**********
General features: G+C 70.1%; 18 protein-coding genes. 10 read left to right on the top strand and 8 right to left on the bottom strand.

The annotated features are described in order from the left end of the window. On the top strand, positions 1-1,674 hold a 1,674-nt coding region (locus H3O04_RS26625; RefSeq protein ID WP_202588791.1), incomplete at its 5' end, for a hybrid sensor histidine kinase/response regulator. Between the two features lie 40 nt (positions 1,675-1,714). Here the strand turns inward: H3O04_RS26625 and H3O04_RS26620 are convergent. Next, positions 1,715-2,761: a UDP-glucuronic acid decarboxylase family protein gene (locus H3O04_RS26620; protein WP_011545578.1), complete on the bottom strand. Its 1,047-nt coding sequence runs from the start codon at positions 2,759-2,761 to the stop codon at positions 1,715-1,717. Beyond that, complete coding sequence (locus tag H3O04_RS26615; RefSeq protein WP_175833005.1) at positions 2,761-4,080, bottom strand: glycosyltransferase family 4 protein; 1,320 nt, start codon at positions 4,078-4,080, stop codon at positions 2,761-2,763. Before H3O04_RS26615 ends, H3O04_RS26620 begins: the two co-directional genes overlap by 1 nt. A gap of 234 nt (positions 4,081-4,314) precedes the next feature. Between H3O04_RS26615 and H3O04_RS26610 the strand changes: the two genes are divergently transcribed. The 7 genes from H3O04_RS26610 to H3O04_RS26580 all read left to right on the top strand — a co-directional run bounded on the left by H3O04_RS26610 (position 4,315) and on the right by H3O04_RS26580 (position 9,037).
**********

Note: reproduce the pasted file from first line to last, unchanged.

General features: G+C 70.1%; 18 protein-coding genes. 10 read left to right on the top strand and 8 right to left on the bottom strand.

The annotated features are described in order from the left end of the window. On the top strand, positions 1-1,674 hold a 1,674-nt coding region (locus H3O04_RS26625; RefSeq protein ID WP_202588791.1), incomplete at its 5' end, for a hybrid sensor histidine kinase/response regulator. Between the two features lie 40 nt (positions 1,675-1,714). Here the strand turns inward: H3O04_RS26625 and H3O04_RS26620 are convergent. Next, positions 1,715-2,761: a UDP-glucuronic acid decarboxylase family protein gene (locus H3O04_RS26620; protein WP_011545578.1), complete on the bottom strand. Its 1,047-nt coding sequence runs from the start codon at positions 2,759-2,761 to the stop codon at positions 1,715-1,717. Beyond that, complete coding sequence (locus tag H3O04_RS26615; RefSeq protein WP_175833005.1) at positions 2,761-4,080, bottom strand: glycosyltransferase family 4 protein; 1,320 nt, start codon at positions 4,078-4,080, stop codon at positions 2,761-2,763. Before H3O04_RS26615 ends, H3O04_RS26620 begins: the two co-directional genes overlap by 1 nt. A gap of 234 nt (positions 4,081-4,314) precedes the next feature. Between H3O04_RS26615 and H3O04_RS26610 the strand changes: the two genes are divergently transcribed. The 7 genes from H3O04_RS26610 to H3O04_RS26580 all read left to right on the top strand — a co-directional run bounded on the left by H3O04_RS26610 (position 4,315) and on the right by H3O04_RS26580 (position 9,037).